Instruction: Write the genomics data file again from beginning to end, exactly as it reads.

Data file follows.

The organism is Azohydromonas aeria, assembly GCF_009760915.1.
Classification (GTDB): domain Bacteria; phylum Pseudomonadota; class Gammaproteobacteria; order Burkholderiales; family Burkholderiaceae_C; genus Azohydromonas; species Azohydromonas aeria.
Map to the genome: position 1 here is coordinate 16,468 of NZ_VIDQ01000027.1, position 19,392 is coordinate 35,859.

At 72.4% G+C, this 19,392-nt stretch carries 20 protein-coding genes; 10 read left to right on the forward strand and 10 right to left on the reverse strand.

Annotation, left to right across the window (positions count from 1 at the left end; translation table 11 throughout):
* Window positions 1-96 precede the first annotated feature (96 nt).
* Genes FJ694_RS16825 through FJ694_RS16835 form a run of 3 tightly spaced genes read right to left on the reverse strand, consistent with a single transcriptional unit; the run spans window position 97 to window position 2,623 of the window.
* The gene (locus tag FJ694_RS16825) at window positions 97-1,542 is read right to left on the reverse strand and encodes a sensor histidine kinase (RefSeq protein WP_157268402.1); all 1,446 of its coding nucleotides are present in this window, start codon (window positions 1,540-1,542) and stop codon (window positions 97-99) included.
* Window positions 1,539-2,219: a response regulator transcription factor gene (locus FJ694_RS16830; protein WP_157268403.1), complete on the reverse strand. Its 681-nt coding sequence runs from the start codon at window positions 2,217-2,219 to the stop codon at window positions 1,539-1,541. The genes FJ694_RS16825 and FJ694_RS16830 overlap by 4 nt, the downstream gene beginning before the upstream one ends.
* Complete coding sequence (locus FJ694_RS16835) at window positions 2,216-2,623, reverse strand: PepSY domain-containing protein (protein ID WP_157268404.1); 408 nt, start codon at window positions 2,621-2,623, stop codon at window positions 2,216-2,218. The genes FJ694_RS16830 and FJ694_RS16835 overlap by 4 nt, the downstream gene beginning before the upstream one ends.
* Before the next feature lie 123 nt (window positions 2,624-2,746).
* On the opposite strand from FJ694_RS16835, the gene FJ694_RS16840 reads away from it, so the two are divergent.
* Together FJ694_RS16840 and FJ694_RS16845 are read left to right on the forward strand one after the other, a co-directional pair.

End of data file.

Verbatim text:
The organism is Azohydromonas aeria, assembly GCF_009760915.1.
Classification (GTDB): domain Bacteria; phylum Pseudomonadota; class Gammaproteobacteria; order Burkholderiales; family Burkholderiaceae_C; genus Azohydromonas; species Azohydromonas aeria.
Map to the genome: position 1 here is coordinate 16,468 of NZ_VIDQ01000027.1, position 19,392 is coordinate 35,859.

At 72.4% G+C, this 19,392-nt stretch carries 20 protein-coding genes; 10 read left to right on the forward strand and 10 right to left on the reverse strand.

Annotation, left to right across the window (positions count from 1 at the left end; translation table 11 throughout):
* Window positions 1-96 precede the first annotated feature (96 nt).
* Genes FJ694_RS16825 through FJ694_RS16835 form a run of 3 tightly spaced genes read right to left on the reverse strand, consistent with a single transcriptional unit; the run spans window position 97 to window position 2,623 of the window.
* The gene (locus tag FJ694_RS16825) at window positions 97-1,542 is read right to left on the reverse strand and encodes a sensor histidine kinase (RefSeq protein WP_157268402.1); all 1,446 of its coding nucleotides are present in this window, start codon (window positions 1,540-1,542) and stop codon (window positions 97-99) included.
* Window positions 1,539-2,219: a response regulator transcription factor gene (locus FJ694_RS16830; protein WP_157268403.1), complete on the reverse strand. Its 681-nt coding sequence runs from the start codon at window positions 2,217-2,219 to the stop codon at window positions 1,539-1,541. The genes FJ694_RS16825 and FJ694_RS16830 overlap by 4 nt, the downstream gene beginning before the upstream one ends.
* Complete coding sequence (locus FJ694_RS16835) at window positions 2,216-2,623, reverse strand: PepSY domain-containing protein (protein ID WP_157268404.1); 408 nt, start codon at window positions 2,621-2,623, stop codon at window positions 2,216-2,218. The genes FJ694_RS16830 and FJ694_RS16835 overlap by 4 nt, the downstream gene beginning before the upstream one ends.
* Before the next feature lie 123 nt (window positions 2,624-2,746).
* On the opposite strand from FJ694_RS16835, the gene FJ694_RS16840 reads away from it, so the two are divergent.
* Together FJ694_RS16840 and FJ694_RS16845 are read left to right on the forward strand one after the other, a co-directional pair.